Astronaut John Glenn performed it on February 20, 1962. Astronaut Scott Carpenter followed Glenn's successful mission with his own orbit of the Earth later that year.

Scott Carpenter, Mercury 7 astronaut:
Climbing into that spacecraft and sitting on the top of the rocket was something we had simulated time and time and time again. So, in a certain sense, it was just another day at the office, except this time, you realized that it was for real.

Narrator:
MA-9 was the last flight of Project Mercury piloted by Gordon Cooper on May 15, 1963 in his spacecraft named Faith 7. He was the last American to orbit the Earth solo. The mission lasted one day, 10 hours, 19 minutes and 49 seconds.

Gordon Cooper, Mercury 7 astronaut:
I named my spacecraft Faith 7 for three reasons: one because of belief in God and country, two because of the loyalty to the organization, to the two organizations actually to which I belong, and three because of the confidence in the entire space team.

Narrator:
The Mercury Program was ending and America's second human spaceflight program was soon to begin in support of one very clear mission.

President John F. Kennedy:
We choose to go to the moon in this decade and do the other things, not because they are easy, but because they are hard.

Music

Narrator:
Bridging the gap between Mercury and Apollo was the Gemini Program. Following the Mercury Program, Gemini subjected astronauts to long duration flights in support of the upcoming Apollo moon missions. Gemini accomplished 10 manned missions and two unmanned, each on a Titan II launch vehicle from Launch Complex 19. Two astronauts flew in the capsule, which is how it got its moniker, Gemini, or twin. Renovations to the MCC were completed in 1962 and in 1963 in support of the Gemini missions. An addition, wrapped around the east, north, and most of the west and south sides of the MCC. New areas included space for flight control briefing, data analysis and room for a new Gemini spacecraft trainer. The old trend charts on either side of the world map were replaced by rear projection screens. The world map displayed new tracking stations and one clock above the map changed to estimated liftoff time. A desk for a public affairs officer was also added, along with a pair of consoles on the left side of the room facing inward for the support control coordinator and the display coordinator. After the conclusion of Gus Grissom and John Young's flight of Gemini 3 in March 1965, NASA transferred mission control to Houston, Texas, where it still resides today. After mission control functions were relocated to Houston, Texas, the Mercury Control Center provided backup for the initial launch and trajectory for the remaining Gemini missions.

Music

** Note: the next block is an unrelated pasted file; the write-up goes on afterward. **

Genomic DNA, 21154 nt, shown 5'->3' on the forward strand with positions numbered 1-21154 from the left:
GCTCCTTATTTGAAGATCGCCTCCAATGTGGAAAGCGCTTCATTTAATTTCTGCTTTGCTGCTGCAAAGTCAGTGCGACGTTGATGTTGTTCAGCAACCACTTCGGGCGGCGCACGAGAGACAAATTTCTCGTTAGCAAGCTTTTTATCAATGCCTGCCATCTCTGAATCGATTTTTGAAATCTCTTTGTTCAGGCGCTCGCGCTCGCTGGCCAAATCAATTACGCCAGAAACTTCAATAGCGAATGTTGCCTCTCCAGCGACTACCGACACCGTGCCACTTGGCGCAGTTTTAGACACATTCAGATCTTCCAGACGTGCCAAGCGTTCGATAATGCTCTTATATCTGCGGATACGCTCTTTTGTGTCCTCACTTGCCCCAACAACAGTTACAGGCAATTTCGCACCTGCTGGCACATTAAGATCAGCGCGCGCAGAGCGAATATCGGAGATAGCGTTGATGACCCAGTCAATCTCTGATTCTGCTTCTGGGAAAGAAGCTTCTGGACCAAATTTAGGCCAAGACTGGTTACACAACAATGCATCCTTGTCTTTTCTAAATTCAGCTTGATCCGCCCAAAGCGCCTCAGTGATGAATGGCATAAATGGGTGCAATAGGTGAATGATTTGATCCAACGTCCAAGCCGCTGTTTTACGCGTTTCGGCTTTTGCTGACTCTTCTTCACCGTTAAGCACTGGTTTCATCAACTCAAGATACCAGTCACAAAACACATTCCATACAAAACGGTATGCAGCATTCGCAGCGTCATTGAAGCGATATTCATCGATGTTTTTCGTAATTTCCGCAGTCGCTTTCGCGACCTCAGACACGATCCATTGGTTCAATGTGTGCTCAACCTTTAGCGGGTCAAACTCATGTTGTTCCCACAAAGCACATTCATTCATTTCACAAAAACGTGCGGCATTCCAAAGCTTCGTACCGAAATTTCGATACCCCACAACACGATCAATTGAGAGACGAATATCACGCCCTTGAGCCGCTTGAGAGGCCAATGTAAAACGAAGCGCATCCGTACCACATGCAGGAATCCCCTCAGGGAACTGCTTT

Narrator:
In 1967, the MCC became a tour stop for guests visiting NASA's Kennedy Space Center Visitor Complex. A bus tour provided the public an opportunity to look through the glass panels of the viewing room and see were the first chapters of American space history were written. It was a popular attraction from 1967 to 1995. In the late 90's, the building began to show signs of aging. In an effort to preserve what remained inside the deteriorating structure, NASA removed the artifacts inside. Later, a plan was developed to create an authentic MCC flight control room exhibit at the KSC Visitor Complex.

Luis Berrios/NASA Artifacts and Display manager:
The opportunity for relocating this amazing room full of history was to offer it to many, many more people. Accessibility to the actual facility was becoming more and more challenging, and it allowed for the consoles throughout the room to be displayed and preserved. Had they been left in the building all those years, they'd be in terrible condition right now.

Narrator:
The exhibit is inside an 8,500 square foot building dedicated to early space exploration.

Luis Berrios/NASA Artifacts and Display manager:
One piece at a time we carefully removed it and brought it over. So what you see here is duplication of the actual MCC, Mission Control Center, with the screens, the consoles, the flooring, the finishes and, of course, the tracking board. The consoles themselves are completely authentic; the tracking map is completely authentic.

Narrator:
Guests get memorable and authentic experience.

Luis Berrios/NASA Artifacts and Display manager:
I think it's an amazing opportunity for our guests to look through the glass and step back in time and honor the heroic first years of our space program.

Narrator:
The MCC was designated by the National Park Service as a contributing structure to a National Historic Landmark district in 1984. The district consists of seven other contributing properties: Launch Complexes 5/6, 13, 14, 19, 26, 34. NASA determined the Mercury Control Center was no longer needed for NASA missions and had deteriorated beyond repair. Final artifact preservation efforts for demolition preparation began in 2009. The Mercury Control Center controlled the flights of three launch vehicles from three launch pads during its years of service. In March 2010 heavy equipment operated by NASA contractors leveled the concrete block and metal building.

Robert Cabana, Kennedy Space Center director, space shuttle astronaut:
It's a transition, that we have to be energy efficient, you have to prepare for the future. You've got to prepare for going beyond low Earth orbit and doing bigger and better things. And this is all part of the process as we grow and change here at the Kennedy Space Center, we will never forget our heritage -- it's crucial to us. History is important.

Music